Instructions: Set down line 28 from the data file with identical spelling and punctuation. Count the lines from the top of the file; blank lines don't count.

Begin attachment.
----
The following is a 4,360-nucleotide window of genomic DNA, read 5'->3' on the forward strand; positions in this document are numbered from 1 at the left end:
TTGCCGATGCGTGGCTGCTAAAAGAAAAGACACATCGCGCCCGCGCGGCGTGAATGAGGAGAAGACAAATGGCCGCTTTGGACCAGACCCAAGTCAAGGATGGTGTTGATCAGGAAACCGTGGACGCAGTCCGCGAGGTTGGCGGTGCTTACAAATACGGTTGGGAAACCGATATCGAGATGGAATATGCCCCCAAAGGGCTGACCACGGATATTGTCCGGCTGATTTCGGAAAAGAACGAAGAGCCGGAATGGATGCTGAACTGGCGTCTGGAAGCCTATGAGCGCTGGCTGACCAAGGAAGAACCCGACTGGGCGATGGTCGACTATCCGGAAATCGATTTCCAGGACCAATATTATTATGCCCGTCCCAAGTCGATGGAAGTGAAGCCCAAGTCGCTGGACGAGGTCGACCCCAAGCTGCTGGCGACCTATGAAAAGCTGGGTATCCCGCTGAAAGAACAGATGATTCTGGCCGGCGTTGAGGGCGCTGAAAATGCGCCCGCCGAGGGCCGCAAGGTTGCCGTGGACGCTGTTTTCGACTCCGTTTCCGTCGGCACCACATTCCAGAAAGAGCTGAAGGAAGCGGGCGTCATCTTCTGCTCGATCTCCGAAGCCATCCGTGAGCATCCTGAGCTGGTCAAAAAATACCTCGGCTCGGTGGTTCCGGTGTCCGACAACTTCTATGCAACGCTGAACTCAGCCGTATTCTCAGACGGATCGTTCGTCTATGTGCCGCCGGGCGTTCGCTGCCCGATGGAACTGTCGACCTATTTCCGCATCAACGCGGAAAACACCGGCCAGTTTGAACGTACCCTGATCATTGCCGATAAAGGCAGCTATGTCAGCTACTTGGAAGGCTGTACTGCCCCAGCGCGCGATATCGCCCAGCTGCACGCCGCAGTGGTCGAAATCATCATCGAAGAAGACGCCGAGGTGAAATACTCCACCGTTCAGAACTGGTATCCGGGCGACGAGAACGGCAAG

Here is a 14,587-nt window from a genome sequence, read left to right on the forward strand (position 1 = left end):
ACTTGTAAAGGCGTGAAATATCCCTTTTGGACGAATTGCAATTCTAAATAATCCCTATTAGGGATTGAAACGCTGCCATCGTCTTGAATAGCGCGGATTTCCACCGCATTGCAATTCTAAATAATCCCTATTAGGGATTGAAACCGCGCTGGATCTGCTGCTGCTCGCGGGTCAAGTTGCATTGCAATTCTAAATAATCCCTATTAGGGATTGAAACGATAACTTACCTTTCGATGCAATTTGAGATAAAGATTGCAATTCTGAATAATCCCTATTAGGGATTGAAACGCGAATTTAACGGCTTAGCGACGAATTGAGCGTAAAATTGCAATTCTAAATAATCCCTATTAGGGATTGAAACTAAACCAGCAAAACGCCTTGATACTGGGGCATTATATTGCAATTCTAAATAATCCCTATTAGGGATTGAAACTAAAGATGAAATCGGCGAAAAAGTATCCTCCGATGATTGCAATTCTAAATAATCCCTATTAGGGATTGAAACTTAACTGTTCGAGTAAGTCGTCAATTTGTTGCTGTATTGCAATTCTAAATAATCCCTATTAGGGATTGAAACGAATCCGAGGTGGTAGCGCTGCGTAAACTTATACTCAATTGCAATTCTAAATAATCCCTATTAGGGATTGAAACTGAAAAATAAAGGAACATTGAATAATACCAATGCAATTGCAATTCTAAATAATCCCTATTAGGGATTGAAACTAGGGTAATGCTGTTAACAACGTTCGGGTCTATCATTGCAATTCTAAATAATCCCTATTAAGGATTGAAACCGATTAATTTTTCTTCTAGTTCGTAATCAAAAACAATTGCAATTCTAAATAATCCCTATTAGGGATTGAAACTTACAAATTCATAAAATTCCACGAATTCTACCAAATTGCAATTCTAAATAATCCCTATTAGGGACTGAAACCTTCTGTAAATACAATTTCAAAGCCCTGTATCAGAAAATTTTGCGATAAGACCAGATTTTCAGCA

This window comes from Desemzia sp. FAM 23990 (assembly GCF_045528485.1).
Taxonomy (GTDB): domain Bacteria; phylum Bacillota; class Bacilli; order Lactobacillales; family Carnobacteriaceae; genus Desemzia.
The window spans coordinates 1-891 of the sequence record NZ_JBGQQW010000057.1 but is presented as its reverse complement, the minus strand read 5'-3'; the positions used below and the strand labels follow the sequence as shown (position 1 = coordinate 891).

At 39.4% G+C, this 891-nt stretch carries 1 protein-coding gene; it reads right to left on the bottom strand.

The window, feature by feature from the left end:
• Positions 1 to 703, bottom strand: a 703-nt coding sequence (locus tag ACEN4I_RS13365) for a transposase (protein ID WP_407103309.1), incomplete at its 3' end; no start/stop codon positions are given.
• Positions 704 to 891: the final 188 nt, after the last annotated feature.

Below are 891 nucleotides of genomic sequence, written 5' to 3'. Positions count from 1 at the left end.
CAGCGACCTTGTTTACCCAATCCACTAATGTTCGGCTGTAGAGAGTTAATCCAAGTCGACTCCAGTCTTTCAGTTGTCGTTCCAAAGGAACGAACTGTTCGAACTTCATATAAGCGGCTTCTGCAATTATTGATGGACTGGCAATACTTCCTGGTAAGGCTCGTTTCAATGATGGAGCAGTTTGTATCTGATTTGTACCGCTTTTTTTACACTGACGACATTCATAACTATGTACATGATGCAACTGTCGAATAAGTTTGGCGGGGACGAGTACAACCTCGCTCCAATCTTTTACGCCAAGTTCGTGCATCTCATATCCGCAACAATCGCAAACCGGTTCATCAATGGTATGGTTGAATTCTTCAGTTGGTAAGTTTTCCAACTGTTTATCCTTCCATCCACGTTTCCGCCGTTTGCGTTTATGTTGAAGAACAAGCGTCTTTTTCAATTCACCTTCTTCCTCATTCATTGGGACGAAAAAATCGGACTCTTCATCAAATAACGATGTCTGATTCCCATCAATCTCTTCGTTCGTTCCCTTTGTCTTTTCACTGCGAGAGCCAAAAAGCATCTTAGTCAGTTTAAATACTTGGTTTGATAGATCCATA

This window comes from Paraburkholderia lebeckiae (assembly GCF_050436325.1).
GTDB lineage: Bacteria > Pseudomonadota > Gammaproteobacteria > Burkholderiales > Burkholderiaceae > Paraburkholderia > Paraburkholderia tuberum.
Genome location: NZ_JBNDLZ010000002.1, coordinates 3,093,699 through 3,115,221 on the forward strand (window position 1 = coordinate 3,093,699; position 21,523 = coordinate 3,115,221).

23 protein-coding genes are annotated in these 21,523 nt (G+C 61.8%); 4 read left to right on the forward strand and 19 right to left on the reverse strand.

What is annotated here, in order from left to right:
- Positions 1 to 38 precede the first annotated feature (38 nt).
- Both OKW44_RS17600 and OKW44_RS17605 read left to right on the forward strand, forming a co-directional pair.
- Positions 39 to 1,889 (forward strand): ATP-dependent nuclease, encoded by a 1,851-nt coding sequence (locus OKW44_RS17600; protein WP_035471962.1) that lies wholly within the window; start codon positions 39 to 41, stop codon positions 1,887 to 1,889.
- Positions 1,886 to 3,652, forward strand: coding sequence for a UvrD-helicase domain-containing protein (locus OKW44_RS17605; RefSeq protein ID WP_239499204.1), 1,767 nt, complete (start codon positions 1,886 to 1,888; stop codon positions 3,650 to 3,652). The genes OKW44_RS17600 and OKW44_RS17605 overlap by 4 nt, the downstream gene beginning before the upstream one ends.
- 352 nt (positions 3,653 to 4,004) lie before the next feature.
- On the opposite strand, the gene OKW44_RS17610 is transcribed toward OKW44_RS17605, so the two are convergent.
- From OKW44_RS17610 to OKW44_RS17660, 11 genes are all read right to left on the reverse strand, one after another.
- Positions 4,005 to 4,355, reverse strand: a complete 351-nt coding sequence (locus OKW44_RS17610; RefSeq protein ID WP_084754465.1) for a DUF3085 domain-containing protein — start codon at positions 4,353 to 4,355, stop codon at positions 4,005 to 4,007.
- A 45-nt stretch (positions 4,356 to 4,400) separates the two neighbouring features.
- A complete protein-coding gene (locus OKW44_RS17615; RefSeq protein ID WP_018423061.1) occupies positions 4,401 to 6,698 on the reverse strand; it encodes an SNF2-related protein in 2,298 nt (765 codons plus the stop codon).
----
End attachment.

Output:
- A complete protein-coding gene (locus OKW44_RS17615; RefSeq protein ID WP_018423061.1) occupies positions 4,401 to 6,698 on the reverse strand; it encodes an SNF2-related protein in 2,298 nt (765 codons plus the stop codon).